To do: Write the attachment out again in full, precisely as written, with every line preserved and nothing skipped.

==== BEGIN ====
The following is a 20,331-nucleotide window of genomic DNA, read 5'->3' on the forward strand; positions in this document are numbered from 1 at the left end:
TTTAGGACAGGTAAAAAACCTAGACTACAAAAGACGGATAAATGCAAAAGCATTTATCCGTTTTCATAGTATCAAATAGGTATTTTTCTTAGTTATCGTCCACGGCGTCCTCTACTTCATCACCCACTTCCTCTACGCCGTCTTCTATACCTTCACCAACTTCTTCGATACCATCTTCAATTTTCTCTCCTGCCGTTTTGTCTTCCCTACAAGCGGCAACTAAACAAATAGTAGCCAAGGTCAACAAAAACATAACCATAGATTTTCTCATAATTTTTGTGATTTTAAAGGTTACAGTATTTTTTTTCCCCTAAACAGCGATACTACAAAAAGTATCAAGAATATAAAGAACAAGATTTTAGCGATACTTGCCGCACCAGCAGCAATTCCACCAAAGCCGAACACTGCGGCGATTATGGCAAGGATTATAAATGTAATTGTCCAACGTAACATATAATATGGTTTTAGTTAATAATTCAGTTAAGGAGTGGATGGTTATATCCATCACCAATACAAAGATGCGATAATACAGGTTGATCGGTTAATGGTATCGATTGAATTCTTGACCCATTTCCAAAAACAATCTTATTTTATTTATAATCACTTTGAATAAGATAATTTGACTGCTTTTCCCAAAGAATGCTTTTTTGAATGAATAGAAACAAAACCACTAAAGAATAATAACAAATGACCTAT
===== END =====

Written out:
The following is a 20,331-nucleotide window of genomic DNA, read 5'->3' on the forward strand; positions in this document are numbered from 1 at the left end:
TTTAGGACAGGTAAAAAACCTAGACTACAAAAGACGGATAAATGCAAAAGCATTTATCCGTTTTCATAGTATCAAATAGGTATTTTTCTTAGTTATCGTCCACGGCGTCCTCTACTTCATCACCCACTTCCTCTACGCCGTCTTCTATACCTTCACCAACTTCTTCGATACCATCTTCAATTTTCTCTCCTGCCGTTTTGTCTTCCCTACAAGCGGCAACTAAACAAATAGTAGCCAAGGTCAACAAAAACATAACCATAGATTTTCTCATAATTTTTGTGATTTTAAAGGTTACAGTATTTTTTTTCCCCTAAACAGCGATACTACAAAAAGTATCAAGAATATAAAGAACAAGATTTTAGCGATACTTGCCGCACCAGCAGCAATTCCACCAAAGCCGAACACTGCGGCGATTATGGCAAGGATTATAAATGTAATTGTCCAACGTAACATATAATATGGTTTTAGTTAATAATTCAGTTAAGGAGTGGATGGTTATATCCATCACCAATACAAAGATGCGATAATACAGGTTGATCGGTTAATGGTATCGATTGAATTCTTGACCCATTTCCAAAAACAATCTTATTTTATTTATAATCACTTTGAATAAGATAATTTGACTGCTTTTCCCAAAGAATGCTTTTTTGAATGAATAGAAACAAAACCACTAAAGAATAATAACAAATGACCTAT